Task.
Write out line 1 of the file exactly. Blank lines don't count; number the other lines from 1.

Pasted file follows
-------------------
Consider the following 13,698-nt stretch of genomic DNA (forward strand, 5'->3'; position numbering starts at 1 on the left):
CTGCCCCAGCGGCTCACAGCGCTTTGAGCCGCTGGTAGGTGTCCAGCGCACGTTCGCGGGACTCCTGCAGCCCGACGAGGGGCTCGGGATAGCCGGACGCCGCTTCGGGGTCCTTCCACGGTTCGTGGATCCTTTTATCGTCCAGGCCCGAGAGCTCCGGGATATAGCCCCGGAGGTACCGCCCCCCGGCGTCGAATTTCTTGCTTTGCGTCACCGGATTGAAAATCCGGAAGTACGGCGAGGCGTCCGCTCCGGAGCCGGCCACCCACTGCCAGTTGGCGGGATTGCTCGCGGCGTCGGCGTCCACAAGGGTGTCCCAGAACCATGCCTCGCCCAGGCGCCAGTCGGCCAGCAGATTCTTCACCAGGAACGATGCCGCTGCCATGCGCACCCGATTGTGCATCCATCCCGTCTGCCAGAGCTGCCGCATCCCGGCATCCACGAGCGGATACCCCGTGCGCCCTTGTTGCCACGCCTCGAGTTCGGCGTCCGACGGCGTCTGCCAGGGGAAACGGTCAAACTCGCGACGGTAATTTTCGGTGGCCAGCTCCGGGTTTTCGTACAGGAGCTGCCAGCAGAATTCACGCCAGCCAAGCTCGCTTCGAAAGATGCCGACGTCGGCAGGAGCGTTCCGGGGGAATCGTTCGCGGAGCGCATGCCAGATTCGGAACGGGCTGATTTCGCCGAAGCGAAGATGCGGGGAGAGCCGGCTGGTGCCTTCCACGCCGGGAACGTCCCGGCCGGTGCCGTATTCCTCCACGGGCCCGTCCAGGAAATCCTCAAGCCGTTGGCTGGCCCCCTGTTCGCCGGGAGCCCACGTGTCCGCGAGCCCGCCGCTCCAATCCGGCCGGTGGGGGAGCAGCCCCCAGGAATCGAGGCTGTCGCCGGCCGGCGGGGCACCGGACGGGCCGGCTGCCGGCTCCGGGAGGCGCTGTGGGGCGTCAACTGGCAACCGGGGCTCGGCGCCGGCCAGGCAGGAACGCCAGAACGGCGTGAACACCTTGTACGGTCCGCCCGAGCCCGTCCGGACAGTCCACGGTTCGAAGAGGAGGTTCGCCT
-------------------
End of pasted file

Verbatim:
Consider the following 13,698-nt stretch of genomic DNA (forward strand, 5'->3'; position numbering starts at 1 on the left):